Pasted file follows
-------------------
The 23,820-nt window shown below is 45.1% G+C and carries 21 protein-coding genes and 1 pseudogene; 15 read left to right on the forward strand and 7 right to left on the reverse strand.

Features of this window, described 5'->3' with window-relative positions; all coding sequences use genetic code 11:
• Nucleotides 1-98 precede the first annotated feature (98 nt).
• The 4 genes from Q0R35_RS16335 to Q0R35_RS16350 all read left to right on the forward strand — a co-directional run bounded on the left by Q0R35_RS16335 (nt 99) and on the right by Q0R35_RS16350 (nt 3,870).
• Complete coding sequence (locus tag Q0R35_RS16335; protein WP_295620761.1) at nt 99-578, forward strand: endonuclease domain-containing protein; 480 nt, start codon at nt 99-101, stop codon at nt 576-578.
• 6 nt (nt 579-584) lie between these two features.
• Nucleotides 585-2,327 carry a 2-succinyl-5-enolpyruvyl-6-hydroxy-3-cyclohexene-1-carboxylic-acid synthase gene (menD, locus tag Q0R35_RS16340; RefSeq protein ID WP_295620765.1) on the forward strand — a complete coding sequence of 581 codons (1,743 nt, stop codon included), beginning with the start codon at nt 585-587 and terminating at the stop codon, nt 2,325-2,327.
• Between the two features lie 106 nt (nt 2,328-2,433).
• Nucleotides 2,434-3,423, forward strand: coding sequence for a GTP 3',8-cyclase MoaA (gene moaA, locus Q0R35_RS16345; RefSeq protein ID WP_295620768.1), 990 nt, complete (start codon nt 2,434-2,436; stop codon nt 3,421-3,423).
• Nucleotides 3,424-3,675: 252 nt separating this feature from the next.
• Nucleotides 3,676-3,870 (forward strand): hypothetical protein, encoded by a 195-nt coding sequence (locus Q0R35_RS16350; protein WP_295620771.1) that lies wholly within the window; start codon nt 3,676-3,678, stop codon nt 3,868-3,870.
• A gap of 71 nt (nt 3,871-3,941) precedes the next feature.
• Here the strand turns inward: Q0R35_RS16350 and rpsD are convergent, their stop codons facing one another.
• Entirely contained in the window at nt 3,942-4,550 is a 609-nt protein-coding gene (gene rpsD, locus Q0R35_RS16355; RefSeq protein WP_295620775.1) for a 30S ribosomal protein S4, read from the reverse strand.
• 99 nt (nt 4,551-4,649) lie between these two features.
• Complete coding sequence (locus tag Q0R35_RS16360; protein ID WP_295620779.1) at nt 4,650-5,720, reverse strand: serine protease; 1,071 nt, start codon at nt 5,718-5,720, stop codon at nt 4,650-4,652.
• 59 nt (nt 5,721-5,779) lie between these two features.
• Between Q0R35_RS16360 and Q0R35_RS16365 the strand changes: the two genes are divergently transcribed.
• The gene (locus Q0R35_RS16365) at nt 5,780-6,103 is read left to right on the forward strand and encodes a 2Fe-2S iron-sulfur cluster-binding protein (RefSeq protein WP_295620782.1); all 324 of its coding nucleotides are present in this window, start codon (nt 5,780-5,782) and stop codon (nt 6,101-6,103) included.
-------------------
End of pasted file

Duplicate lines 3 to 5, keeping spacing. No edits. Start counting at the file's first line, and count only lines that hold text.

• Nucleotides 1-98 precede the first annotated feature (98 nt).
• The 4 genes from Q0R35_RS16335 to Q0R35_RS16350 all read left to right on the forward strand — a co-directional run bounded on the left by Q0R35_RS16335 (nt 99) and on the right by Q0R35_RS16350 (nt 3,870).
• Complete coding sequence (locus tag Q0R35_RS16335; protein WP_295620761.1) at nt 99-578, forward strand: endonuclease domain-containing protein; 480 nt, start codon at nt 99-101, stop codon at nt 576-578.